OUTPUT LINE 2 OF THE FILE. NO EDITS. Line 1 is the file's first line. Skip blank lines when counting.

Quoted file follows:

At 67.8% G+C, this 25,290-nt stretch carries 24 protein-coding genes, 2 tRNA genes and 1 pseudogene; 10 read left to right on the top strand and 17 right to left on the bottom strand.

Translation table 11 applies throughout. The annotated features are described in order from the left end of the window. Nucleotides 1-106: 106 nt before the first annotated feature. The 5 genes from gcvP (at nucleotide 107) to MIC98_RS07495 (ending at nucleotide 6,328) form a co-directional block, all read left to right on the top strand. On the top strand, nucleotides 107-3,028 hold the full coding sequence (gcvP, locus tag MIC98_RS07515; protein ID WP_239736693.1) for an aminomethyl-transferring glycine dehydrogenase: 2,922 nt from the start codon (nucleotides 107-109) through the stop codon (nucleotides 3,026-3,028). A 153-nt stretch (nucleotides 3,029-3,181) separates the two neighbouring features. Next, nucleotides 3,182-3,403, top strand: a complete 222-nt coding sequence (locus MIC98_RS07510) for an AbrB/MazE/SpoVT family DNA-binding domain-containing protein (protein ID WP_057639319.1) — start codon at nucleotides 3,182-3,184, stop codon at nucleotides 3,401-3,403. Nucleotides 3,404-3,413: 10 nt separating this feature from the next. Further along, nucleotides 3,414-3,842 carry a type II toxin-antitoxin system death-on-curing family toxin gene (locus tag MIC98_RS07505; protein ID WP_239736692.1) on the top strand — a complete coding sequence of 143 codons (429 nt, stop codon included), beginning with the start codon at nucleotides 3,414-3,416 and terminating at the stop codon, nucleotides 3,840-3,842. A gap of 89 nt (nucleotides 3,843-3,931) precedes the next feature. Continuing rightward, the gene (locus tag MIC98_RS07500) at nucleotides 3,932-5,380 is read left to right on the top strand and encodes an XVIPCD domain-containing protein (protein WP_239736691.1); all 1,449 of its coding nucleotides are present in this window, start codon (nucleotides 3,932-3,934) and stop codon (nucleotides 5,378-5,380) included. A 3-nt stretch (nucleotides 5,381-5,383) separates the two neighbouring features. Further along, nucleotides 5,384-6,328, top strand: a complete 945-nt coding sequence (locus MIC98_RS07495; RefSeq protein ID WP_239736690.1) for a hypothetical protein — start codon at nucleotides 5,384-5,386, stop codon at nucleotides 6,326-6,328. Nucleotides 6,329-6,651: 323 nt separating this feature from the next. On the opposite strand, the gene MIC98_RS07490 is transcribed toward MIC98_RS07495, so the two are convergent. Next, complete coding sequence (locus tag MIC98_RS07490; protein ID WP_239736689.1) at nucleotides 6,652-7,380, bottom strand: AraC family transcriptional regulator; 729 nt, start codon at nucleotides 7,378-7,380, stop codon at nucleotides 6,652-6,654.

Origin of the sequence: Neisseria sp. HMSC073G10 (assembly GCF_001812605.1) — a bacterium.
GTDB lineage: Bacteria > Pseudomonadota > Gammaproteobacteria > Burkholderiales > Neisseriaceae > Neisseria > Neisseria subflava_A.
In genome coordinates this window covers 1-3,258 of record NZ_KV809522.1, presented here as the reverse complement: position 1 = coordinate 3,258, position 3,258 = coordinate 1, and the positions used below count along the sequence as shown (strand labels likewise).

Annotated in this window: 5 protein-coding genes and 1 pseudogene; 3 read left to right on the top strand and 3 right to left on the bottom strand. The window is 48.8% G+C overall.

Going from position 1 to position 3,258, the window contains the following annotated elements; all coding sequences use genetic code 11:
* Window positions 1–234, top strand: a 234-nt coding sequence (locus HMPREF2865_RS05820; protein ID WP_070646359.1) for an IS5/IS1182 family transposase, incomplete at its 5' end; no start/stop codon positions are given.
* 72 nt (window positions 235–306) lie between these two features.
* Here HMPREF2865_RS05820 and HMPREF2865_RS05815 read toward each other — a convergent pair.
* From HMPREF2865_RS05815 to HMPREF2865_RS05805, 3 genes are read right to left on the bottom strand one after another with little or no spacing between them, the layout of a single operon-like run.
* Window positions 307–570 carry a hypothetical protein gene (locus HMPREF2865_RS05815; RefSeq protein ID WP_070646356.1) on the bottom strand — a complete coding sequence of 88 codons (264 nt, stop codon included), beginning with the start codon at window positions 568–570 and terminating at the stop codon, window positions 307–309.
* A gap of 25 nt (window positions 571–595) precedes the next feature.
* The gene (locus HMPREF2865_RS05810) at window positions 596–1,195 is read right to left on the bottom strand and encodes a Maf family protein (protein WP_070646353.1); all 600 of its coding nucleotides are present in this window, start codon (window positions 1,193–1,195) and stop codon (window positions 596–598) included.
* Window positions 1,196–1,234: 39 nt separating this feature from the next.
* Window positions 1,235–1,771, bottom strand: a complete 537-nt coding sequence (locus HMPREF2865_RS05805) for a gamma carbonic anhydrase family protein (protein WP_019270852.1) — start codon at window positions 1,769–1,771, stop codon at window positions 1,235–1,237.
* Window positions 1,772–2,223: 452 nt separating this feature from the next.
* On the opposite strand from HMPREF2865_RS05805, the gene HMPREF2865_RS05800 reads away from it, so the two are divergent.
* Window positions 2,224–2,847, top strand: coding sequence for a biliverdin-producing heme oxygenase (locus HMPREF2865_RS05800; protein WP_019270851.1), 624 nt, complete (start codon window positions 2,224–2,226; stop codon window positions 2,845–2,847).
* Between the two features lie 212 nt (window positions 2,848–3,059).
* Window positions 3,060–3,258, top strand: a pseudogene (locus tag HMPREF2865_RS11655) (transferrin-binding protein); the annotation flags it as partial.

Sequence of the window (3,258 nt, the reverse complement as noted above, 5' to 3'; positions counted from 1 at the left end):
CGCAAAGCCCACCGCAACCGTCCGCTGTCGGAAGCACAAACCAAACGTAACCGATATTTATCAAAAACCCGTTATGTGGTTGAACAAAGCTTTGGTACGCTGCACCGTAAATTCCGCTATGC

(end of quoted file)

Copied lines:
Translation table 11 applies throughout. The annotated features are described in order from the left end of the window. Nucleotides 1-106: 106 nt before the first annotated feature. The 5 genes from gcvP (at nucleotide 107) to MIC98_RS07495 (ending at nucleotide 6,328) form a co-directional block, all read left to right on the top strand. On the top strand, nucleotides 107-3,028 hold the full coding sequence (gcvP, locus tag MIC98_RS07515; protein ID WP_239736693.1) for an aminomethyl-transferring glycine dehydrogenase: 2,922 nt from the start codon (nucleotides 107-109) through the stop codon (nucleotides 3,026-3,028). A 153-nt stretch (nucleotides 3,029-3,181) separates the two neighbouring features. Next, nucleotides 3,182-3,403, top strand: a complete 222-nt coding sequence (locus MIC98_RS07510) for an AbrB/MazE/SpoVT family DNA-binding domain-containing protein (protein ID WP_057639319.1) — start codon at nucleotides 3,182-3,184, stop codon at nucleotides 3,401-3,403. Nucleotides 3,404-3,413: 10 nt separating this feature from the next. Further along, nucleotides 3,414-3,842 carry a type II toxin-antitoxin system death-on-curing family toxin gene (locus tag MIC98_RS07505; protein ID WP_239736692.1) on the top strand — a complete coding sequence of 143 codons (429 nt, stop codon included), beginning with the start codon at nucleotides 3,414-3,416 and terminating at the stop codon, nucleotides 3,840-3,842. A gap of 89 nt (nucleotides 3,843-3,931) precedes the next feature. Continuing rightward, the gene (locus tag MIC98_RS07500) at nucleotides 3,932-5,380 is read left to right on the top strand and encodes an XVIPCD domain-containing protein (protein WP_239736691.1); all 1,449 of its coding nucleotides are present in this window, start codon (nucleotides 3,932-3,934) and stop codon (nucleotides 5,378-5,380) included. A 3-nt stretch (nucleotides 5,381-5,383) separates the two neighbouring features. Further along, nucleotides 5,384-6,328, top strand: a complete 945-nt coding sequence (locus MIC98_RS07495; RefSeq protein ID WP_239736690.1) for a hypothetical protein — start codon at nucleotides 5,384-5,386, stop codon at nucleotides 6,326-6,328. Nucleotides 6,329-6,651: 323 nt separating this feature from the next. On the opposite strand, the gene MIC98_RS07490 is transcribed toward MIC98_RS07495, so the two are convergent. Next, complete coding sequence (locus tag MIC98_RS07490; protein ID WP_239736689.1) at nucleotides 6,652-7,380, bottom strand: AraC family transcriptional regulator; 729 nt, start codon at nucleotides 7,378-7,380, stop codon at nucleotides 6,652-6,654.